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If you’re a homeowner with a good amount of equity in your property, then a cash-out refinance or home equity loan could offer money when you need it.
Whether you’re facing high medical bills or just looking to cover a kitchen remodel, both financing options can give you the cash you need to pay the bills, all by tapping your home equity.
Here’s a look at these loan products more in-depth — as well as when homeowners may want to use them:
- How a cash-out refinance works
- How a home equity loan works
- Cash-out refinance vs. home equity loan
- How to choose between a cash-out refinance and a home equity loan
How a cash-out refinance works
A cash-out refinance is a method of replacing your existing mortgage loan. It’s a type of mortgage refinance where you apply for a new mortgage that’s larger than your current loan balance. Once approved, the new loan is used to pay off your old mortgage and any loan costs and closing costs you choose to pay, and you’ll receive the difference between the two loans in cash (this is the “cash-out” portion of the transaction). You’ll also get a new monthly payment based on your new loan terms and balance.
How a home equity loan works
A home equity loan is what’s called a second-lien mortgage. It allows you to borrow money based on how much equity you have in the home, but instead of replacing your existing loan, it’s done through a second, completely separate and additional mortgage. You’ll pay it down monthly, just like you do with your current mortgage (meaning you’ll have two monthly payments total).
Home equity loans come with more of an inherent risk for mortgage lenders. This added risk typically means home equity loans can be harder to qualify for and come with higher interest rates. Because they’re a second mortgage, the lender doesn’t have a first-priority claim to the property if you fail to make payments, so this increases the chance of financial loss should you default on your loan payments.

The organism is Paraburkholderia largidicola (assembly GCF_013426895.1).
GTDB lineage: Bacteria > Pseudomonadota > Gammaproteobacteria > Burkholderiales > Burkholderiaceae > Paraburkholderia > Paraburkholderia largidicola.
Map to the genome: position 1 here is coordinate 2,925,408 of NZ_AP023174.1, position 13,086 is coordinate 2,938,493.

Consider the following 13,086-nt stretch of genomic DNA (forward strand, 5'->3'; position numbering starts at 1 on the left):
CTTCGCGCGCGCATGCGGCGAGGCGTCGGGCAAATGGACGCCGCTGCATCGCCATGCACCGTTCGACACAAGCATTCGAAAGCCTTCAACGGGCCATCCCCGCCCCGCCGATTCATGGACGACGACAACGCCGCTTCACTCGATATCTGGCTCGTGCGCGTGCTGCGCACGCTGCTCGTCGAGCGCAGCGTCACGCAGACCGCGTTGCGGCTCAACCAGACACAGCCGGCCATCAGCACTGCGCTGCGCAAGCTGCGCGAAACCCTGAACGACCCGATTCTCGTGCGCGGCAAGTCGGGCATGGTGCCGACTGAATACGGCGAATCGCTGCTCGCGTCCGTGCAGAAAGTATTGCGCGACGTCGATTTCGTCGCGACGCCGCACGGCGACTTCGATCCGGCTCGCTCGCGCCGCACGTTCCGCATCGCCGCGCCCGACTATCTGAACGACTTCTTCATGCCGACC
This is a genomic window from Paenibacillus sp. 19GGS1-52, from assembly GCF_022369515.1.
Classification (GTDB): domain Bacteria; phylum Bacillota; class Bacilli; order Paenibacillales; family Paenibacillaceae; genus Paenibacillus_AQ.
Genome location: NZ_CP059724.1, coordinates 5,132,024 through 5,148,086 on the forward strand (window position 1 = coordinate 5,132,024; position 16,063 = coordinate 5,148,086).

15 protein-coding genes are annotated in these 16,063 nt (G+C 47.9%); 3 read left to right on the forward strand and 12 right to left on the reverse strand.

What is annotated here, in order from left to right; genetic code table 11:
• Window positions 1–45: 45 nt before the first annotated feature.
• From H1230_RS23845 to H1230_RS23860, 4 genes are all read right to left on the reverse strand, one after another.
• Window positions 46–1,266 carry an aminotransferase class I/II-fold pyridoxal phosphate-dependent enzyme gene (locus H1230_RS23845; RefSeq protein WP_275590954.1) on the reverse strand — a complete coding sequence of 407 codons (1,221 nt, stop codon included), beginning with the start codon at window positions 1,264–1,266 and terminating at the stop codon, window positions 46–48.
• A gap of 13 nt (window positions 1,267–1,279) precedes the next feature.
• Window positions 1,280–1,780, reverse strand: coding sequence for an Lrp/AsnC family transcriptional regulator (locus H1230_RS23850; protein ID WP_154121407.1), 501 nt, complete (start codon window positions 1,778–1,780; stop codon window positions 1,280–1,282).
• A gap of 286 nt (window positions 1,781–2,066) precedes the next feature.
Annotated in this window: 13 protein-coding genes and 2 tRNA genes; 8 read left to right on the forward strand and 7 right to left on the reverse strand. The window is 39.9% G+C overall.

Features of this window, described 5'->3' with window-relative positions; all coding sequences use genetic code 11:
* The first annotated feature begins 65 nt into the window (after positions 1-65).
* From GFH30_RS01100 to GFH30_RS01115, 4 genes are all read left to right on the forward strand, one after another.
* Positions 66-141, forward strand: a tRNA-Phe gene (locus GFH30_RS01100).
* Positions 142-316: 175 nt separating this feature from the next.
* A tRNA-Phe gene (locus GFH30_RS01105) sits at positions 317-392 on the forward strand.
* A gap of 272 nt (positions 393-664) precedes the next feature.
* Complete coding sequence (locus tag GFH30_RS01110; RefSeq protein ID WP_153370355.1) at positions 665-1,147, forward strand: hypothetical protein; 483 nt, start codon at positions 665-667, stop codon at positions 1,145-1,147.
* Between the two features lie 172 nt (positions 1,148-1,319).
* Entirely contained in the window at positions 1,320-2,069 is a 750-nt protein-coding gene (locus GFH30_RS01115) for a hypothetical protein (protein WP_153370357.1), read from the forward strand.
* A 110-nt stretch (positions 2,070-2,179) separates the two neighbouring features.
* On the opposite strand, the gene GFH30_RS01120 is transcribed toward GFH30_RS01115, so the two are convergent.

Cash-out refinance vs. home equity loan
If you’re a homeowner and you’re in need of cash, either a cash-out refinance and home equity loan could be a solid option. The best choice really depends on your personal situation, budget, goals, and more.
Here’s a quick look at how the two types of loans measure up.
Similarities between cash-out refinancing and home equity loans
The biggest similarity between cash-out refinancing and a home equity loan is that they both allow you to leverage the equity you’ve built up in your home.
The other major similarities are that:
- Both give you a lump-sum payment. You’ll get cash immediately after closing — not in installments or over time.
- Both allow you to use the money for any purpose. You can use the funds for home improvements, tuition, medical bills, and many other costs.
- You might be able to deduct the interest paid on both loans. There are scenarios in which you can deduct your interest costs from both loans on your annual tax returns.
Differences between home equity loan vs. cash-out refinance
Though they share a few similarities, cash-out refinances and home equity loans function very differently. For one, cash-out refinances replace your existing loan (meaning one monthly payment), while home equity loans add a second payment to your monthly bills.
The other major differences are:
- A cash-out refinance could come with an adjustable rate, while home equity loans are typically fixed-rate. With an adjustable-rate loan, you could see your rate and payment rise over time.
- Cash-out refinances typically offer lower interest rates than home equity loans. Home equity loans are riskier and typically come with higher rates.
- Cash-out refinances typically come with higher closing costs than home equity loans. Many home equity loans don’t have closing costs at all.
- A home equity loan could be harder to qualify for than a cash-out refinance. Lenders take on more risk with home equity loans, so they’re more strict about who they’ll lend to.
When it makes sense to get a home equity loan
A home equity loan generally makes the most sense if you know you can pay off the loan quickly. Since these loans come with higher interest costs, this can minimize how much added interest you’ll pay to borrow the money.
Home equity loans can also be a good idea when:
- You can comfortably handle a second monthly payment
- Market interest rates are higher than the rate on your current mortgage (and you don’t want to lose that rate by refinancing)
- You plan to use the money toward home improvements (you can only deduct the interest on home equity loans if used for these purposes)
When it makes sense to get a cash-out refinance
Cash-out refinancing is your best bet when you’re on a strict budget and need a consistent and singular payment each month.
A cash-out refinance can also be a good move if:
- Your credit or financial profile isn’t great and you’re not sure you could qualify for a home equity loan
- You’re consolidating debt and want a low interest rate
- Market interest rates are lower than the rate on your current mortgage and you want to take advantage of the low rates
How to choose between a cash-out refinance and a home equity loan
The right choice really depends on your personal finances, budget, intended use for the funds, and your repayment timeline. Whichever you choose, make sure to shop around for your loan.
If you’re considering a cash-out refinance, Credible makes it easy — you can compare your prequalified rates from our partner lenders in the table below by filling out a single form.